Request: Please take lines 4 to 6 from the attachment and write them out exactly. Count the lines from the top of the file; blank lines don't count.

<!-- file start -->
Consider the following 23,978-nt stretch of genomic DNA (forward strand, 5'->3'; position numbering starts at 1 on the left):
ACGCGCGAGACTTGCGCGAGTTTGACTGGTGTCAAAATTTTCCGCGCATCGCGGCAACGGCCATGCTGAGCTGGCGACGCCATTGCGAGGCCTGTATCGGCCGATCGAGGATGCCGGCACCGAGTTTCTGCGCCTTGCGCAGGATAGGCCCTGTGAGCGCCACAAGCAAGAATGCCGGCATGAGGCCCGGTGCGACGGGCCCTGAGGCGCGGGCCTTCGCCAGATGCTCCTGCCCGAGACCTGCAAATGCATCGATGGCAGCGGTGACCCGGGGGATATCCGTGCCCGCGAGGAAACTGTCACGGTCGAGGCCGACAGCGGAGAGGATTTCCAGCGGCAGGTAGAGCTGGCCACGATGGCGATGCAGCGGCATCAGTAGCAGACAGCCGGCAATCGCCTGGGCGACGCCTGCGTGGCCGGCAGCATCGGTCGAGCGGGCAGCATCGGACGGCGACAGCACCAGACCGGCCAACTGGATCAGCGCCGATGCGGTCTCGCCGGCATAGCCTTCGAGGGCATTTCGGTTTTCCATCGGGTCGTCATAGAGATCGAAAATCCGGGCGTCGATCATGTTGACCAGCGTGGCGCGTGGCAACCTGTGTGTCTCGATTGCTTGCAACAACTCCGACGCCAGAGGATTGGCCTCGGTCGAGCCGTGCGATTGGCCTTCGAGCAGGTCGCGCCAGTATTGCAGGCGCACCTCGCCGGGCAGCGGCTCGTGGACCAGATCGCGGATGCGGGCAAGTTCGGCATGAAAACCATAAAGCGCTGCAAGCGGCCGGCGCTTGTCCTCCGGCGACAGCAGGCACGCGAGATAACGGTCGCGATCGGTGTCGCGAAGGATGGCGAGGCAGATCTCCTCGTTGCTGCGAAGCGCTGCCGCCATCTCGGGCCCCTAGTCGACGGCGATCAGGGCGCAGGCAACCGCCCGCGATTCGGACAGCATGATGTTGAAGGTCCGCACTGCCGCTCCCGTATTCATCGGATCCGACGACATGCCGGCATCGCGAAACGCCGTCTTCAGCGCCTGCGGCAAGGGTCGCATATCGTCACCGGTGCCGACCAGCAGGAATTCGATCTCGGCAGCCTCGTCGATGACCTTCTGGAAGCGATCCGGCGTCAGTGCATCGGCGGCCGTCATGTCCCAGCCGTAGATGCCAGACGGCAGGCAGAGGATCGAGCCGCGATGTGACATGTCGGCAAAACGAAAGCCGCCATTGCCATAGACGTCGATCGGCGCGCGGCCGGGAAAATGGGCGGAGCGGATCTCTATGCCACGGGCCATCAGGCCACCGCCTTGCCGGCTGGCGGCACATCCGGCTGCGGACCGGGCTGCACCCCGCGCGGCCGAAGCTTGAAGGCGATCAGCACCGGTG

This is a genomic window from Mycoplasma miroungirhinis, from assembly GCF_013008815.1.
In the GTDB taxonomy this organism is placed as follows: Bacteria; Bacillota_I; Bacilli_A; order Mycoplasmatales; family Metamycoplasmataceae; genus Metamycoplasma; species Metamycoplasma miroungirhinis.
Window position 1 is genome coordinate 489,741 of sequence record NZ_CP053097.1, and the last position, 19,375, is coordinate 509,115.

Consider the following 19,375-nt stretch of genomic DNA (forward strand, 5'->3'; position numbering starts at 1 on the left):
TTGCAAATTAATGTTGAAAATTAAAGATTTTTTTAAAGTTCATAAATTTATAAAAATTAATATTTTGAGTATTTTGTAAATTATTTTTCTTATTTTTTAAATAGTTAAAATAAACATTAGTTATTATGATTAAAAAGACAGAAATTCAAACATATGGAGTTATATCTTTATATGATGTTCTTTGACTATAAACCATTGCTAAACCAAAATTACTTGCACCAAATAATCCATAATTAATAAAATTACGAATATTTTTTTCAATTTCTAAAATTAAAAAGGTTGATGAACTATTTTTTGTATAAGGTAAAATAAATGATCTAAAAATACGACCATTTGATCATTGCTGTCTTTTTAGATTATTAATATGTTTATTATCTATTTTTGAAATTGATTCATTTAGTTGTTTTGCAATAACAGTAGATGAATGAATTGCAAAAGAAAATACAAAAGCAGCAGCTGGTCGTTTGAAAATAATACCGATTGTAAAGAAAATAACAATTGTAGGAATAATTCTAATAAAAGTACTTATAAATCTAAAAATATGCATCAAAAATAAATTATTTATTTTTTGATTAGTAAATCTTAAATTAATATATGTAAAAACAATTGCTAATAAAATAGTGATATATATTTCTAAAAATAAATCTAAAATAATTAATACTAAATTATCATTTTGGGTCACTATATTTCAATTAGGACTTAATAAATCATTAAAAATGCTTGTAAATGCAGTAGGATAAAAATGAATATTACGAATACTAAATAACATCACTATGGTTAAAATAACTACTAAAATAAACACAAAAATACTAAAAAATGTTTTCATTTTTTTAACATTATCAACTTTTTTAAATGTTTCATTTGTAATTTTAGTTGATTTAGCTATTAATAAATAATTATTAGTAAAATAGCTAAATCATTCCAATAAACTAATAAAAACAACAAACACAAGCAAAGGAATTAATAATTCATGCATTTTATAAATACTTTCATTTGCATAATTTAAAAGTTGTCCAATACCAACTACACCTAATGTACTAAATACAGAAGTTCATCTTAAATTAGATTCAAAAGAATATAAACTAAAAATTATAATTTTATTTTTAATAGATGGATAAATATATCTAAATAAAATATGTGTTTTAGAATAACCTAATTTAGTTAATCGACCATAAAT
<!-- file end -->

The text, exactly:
In the GTDB taxonomy this organism is placed as follows: Bacteria; Bacillota_I; Bacilli_A; order Mycoplasmatales; family Metamycoplasmataceae; genus Metamycoplasma; species Metamycoplasma miroungirhinis.
Window position 1 is genome coordinate 489,741 of sequence record NZ_CP053097.1, and the last position, 19,375, is coordinate 509,115.

Consider the following 19,375-nt stretch of genomic DNA (forward strand, 5'->3'; position numbering starts at 1 on the left):